Setting off again to continue our voyage in 2019

Circumnavigation Page 7 - From the Netherlands to the Canaries in 2019

Bruinisse to the Canary Islands via the U.K.:

After what seemed like a far too short two months of being back in the water and sailing and testing the boat around Bruinisse, it was time to "weigh anchor" again and set off on the "continuation" (or "completion") of our circumnavigation. Deciding on the route to start us off on was a little complicated: should we risk sailing down the U.K. coast (as usual)? Were we welcome there (administratively speaking: customs clearance etc.), with all the negative Brexit discussions going on in the U.K.? Or should we sail down the Belgo-French coast which was still safely part of the European Union? As we needed to renew our medical stores with MSOS in Southampton, and get Maricom in Swanwick marina to sort out a couple of electronic & communication niggles, and Brexit was still on hold until end October 21019 anyway, we ventured into the U.K.... It was a relief to see that the indigenous population weren't waving any Union Jacks shields or axes, or hurling spears at our Dutch flag. The natives appeared to behave quite normally actually, despite certain of their political classes fulminating against that monster that lives in the same town as us (to wit the EU); they were happy to exchange services in return for our hard cash!

In total we had been away from our circumnavigation "project" (a much-used word in "Brussels") for 11 months: working on the boat, sorting out administrative issues at home, visiting family and friends, and so on and so forth. We thought that we'd have loads of time on our hands, and indeed during the deep winter months it certainly felt that way. But as June had turned to July, and the "current" day was on the same Outlook page as the "planned departure day", there was a slightly panicky feeling that we might not have everything under control. So many things still to do. Fortunately this was our second departure; with our previous experience in mind, we should literally only just have to press a few buttons and do some final shopping. And in any event, we were returning to Brussels and the Open Yard venue in Ellös (Sweden) for a short trip end of August. So we could always pick up anything we had forgotten then...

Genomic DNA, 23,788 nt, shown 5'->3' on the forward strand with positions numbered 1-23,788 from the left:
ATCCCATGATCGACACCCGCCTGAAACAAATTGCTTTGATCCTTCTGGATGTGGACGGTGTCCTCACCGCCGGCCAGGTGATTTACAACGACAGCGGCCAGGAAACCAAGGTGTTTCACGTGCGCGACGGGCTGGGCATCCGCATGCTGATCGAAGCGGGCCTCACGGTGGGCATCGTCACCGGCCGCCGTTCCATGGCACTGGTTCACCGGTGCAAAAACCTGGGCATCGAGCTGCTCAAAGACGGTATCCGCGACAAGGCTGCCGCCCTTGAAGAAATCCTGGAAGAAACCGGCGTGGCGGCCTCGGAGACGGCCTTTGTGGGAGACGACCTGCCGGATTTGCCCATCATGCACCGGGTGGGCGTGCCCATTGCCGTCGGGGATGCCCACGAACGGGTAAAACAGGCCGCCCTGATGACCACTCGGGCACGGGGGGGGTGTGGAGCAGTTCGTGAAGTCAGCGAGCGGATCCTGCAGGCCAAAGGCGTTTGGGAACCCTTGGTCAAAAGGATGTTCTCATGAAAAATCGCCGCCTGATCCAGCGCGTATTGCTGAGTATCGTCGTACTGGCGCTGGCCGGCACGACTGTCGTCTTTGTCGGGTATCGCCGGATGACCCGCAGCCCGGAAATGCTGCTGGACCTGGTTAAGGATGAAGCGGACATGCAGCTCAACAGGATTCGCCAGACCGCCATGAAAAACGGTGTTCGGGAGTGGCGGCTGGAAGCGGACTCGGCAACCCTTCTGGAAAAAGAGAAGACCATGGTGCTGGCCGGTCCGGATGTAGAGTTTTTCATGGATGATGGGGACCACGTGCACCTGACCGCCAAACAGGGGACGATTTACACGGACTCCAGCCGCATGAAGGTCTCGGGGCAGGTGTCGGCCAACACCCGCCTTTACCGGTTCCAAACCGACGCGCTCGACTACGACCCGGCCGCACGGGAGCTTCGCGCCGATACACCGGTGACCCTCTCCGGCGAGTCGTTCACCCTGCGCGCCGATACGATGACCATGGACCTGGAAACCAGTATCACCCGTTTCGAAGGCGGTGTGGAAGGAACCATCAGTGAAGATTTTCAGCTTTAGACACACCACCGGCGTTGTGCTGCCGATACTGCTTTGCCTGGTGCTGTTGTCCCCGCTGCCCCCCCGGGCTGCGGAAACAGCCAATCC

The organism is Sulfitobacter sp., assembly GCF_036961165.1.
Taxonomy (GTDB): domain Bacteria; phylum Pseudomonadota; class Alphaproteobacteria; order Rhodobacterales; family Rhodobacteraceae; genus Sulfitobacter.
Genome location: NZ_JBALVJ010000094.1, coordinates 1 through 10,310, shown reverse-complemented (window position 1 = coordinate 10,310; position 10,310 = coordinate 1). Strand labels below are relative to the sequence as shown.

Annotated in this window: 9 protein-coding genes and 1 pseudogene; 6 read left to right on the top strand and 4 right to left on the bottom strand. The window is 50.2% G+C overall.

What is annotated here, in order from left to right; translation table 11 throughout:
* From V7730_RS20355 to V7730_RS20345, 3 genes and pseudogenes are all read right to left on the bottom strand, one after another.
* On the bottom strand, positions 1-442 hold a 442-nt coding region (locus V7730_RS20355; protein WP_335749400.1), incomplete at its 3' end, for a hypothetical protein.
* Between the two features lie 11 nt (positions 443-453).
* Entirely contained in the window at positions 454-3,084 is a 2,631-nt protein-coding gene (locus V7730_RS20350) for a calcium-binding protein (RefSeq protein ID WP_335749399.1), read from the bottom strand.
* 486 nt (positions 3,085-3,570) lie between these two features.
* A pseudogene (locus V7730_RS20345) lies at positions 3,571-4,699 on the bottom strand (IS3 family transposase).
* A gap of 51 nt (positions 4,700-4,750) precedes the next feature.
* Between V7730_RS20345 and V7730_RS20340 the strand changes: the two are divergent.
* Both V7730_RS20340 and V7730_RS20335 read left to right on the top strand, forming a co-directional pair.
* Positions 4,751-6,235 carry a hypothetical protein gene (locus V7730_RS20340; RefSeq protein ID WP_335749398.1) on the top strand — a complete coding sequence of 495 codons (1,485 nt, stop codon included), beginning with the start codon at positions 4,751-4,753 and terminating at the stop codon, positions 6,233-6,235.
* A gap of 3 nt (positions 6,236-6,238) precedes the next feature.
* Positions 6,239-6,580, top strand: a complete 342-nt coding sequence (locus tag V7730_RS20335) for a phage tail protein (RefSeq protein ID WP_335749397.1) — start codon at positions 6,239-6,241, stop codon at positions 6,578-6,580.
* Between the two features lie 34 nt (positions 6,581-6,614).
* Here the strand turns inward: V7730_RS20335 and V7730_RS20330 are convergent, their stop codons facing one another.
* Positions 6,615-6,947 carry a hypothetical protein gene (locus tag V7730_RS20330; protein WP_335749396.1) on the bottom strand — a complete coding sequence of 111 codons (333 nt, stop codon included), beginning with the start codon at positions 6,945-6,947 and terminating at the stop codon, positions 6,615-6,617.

When travelling West, you always expect a certain amount of motoring against the prevailing Westerly winds. This re-start of our circumnavigation was no exception. The 1st August saw us weaving our way through the inland Dutch waterways, passing through locks and motoring under opened bridges (they need to open them owing to out mast height of some 23 meters). . The sand banks in the Westerschelde had moved since our charts had been last updated, and at one stage we were suddenly in less than 3 meters of water (of which the Plotter and Charts were quite oblivious. With so little depth under the boat and so many other boats in the nearest vicinity, this felt very unlike ocean sailing. Our first stop was Eastbourne (§for provisioning), reached after 33 hours, and the second stop was Swanwick marina at the top of Hamble River. Here our friends from Maricom spent a day on board sorting out our Victron battery charger, the ICOM SSB & Pactor modem, 230V connections to the watermaker, and our rebellious WiFi booster. All these were just little things that needed putting right - but it took a whole day nevertheless to work through our list of issues. MSOS, our medical services provider, had meanwhile picked up our medical cases to renew their contents (see photo). We could admire their new and much-improved offices when we picked up our cases, which immediately showed their value when I tripped and skidded over 7m of Southampton pavement!! Swanwick marina put us between two huge motorboats - even though we weigh more than at least one of our two neighbours, we look ever so small (see photo). A series of gales coming in from the Atlantic messed up our plans to quietly sail down the South coats of England, so we headed for Plymouth as our next port of call...

Here, we stumbled across the latest Imoco-60 design racong yacht that was to take Greta Thunberg to the US in her carbon-neutral trip across the Atlantic. Needless to say, there was a lot of media attention on our pontoon. Again a series of gales delayed our departure and only at the very last moment could we make a dash for La Coruna in Spain. The Bay of Biscay was a lot bumpier than 2 years ago. We had our fair share of strong winds and water over the boat; but also smiling dolphins on a couple of occasions and periods with wind on the nose - long live our Volvo-Penta! From La Coruna we travelled back to Brussels in order to drive up to Ellös for the 2019 Open Yard boat show! Here some pictures of our boating in the U.K., showing how small a relatively large HR53 is when sandwiched between two motorboats...